AI alone isn't enough to thwart cyberattacks
Crowdsourced security platform Bugcrowd has released a new report which shows that 78 percent of hackers on its site say AI-powered cybersecurity solutions alone aren’t enough to outmaneuver cyber attacks over the next decade.
The 2020 Inside the Mind of a Hacker report also reveals that 87 percent say that scanners can’t find as many critical or unknown assets as humans.
It shows hackers working on the Bugcrowd platform prevented $8.9 billion worth of cybercrime in 2019 and earned 38 percent more than they did in the previous period. In the next five years, hackers on the Bugcrowd platform are projected to prevent more than $55 billion in cybercrime for organizations worldwide.
"Globally-distributed good-faith hackers are increasing in number and diversifying. Bugcrowd gives organizations the power to proactively leverage human ingenuity -- the enabler of malicious cyberattacks -- at-scale to prevent them," says Casey Ellis, founder, chairman, and CTO of Bugcrowd. "While AI has a role to play in helping to reduce cyber risk, companies need to integrate crowdsourced security throughout their security lifecycle if they hope to outsmart and outmaneuver cybercriminals."
The report analyzes responses from almost 3,500 hackers working in the Bugcrowd platform and finds that it’s a role attractive to the younger generation with 53 percent of hackers under the age of 24. Hackers live in more than 100 countries worldwide. Most notably, the report identifies an 83 percent growth in respondents living in India and nearly three out of four hackers (73 percent) speak two or more languages.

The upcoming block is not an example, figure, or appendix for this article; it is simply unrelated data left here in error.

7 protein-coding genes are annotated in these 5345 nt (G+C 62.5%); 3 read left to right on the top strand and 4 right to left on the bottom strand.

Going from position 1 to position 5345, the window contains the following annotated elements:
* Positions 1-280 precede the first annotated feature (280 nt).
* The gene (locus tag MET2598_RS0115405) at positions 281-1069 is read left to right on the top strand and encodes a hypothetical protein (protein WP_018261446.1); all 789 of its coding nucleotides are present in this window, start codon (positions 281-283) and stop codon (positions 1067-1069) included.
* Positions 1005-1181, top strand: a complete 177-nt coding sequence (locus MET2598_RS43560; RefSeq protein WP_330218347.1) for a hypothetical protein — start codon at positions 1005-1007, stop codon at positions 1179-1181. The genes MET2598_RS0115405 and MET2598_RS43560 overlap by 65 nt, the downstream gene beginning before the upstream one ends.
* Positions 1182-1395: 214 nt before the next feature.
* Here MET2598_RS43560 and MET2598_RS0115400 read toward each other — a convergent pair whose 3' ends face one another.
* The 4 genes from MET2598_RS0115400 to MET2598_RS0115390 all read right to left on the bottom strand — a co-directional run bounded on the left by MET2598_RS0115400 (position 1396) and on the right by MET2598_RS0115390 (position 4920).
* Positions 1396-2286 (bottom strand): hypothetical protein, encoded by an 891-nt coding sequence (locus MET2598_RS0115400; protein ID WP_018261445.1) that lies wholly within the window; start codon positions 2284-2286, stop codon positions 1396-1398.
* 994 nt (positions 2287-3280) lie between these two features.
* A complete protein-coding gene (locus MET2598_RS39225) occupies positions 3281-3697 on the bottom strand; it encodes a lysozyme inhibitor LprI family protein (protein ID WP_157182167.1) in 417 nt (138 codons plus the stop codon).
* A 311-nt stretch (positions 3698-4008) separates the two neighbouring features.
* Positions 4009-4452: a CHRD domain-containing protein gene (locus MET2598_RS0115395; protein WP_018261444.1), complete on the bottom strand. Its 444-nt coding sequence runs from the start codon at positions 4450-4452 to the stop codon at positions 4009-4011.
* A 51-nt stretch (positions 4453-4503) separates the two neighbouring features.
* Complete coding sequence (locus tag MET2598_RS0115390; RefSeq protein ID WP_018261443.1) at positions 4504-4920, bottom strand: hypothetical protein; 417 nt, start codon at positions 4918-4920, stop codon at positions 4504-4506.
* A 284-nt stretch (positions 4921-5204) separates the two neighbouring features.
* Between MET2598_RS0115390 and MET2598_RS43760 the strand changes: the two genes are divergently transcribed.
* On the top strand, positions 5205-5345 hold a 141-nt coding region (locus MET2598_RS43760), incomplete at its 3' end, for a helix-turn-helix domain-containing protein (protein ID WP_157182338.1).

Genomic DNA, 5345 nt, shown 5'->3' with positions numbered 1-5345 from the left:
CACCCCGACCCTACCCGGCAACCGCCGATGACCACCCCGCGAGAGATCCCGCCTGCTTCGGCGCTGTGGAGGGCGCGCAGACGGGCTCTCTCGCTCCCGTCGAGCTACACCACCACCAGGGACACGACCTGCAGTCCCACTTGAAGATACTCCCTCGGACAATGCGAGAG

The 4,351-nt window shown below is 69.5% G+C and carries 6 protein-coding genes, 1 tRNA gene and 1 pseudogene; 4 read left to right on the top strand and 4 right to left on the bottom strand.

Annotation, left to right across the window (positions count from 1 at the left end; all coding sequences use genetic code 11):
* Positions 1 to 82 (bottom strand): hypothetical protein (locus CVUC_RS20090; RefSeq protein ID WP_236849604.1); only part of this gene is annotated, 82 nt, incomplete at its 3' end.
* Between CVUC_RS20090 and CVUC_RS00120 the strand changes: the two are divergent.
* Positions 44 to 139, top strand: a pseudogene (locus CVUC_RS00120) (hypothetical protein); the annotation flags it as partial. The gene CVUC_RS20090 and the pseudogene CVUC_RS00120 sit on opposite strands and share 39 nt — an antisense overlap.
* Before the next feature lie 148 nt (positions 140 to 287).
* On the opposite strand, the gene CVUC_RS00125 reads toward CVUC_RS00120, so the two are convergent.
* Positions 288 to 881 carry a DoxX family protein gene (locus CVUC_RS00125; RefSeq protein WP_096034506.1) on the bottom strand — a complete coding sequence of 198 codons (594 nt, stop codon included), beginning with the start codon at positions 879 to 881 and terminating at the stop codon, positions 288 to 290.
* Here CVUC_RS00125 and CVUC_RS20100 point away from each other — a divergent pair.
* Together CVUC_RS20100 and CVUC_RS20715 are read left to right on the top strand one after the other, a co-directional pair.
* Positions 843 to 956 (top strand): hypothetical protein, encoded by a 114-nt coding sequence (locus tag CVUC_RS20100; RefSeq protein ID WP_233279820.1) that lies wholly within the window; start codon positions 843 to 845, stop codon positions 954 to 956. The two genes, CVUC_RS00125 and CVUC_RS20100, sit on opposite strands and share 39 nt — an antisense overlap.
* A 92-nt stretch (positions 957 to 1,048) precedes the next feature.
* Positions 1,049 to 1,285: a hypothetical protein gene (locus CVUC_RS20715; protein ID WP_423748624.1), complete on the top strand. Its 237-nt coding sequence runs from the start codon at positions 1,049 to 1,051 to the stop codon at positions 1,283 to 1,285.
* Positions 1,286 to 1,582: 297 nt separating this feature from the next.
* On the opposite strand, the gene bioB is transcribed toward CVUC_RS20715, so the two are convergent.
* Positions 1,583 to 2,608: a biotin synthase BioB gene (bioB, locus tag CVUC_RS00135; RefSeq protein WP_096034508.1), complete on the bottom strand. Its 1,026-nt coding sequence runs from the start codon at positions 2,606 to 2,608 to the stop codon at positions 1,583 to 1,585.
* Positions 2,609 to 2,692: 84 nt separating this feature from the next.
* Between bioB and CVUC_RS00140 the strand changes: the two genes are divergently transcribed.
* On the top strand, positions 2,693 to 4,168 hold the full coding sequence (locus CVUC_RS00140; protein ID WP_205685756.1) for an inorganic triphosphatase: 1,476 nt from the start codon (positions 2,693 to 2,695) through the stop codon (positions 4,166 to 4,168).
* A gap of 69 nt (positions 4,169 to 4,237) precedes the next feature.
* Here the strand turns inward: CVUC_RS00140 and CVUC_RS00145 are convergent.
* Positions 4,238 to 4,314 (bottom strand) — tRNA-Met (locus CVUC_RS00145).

There's also a strong social responsibility trend among businesses and hackers. 93 percent say they primarily hack out of care for the well-being of the organizations with which they work. Additionally, organizations made five-times the number of coordinated disclosures in the last twelve months.
"Hackers will always be one step ahead of AI when it comes to cybersecurity because humans are not confined by the logical limitations of machine intelligence," says Jasmin Landry, top-ranked Bugcrowd hacker. "For example, hackers can adapt four to five low-impact bugs to exploit a single high-impact attack vector that AI would likely miss without the creative flexibility of human decision-making. Experience allows hackers to recognize vulnerable misconfigurations that represent a true risk to organizations without all of the false positives that typically come with AI-powered solutions."
The full report is available on the Bugcrowd site.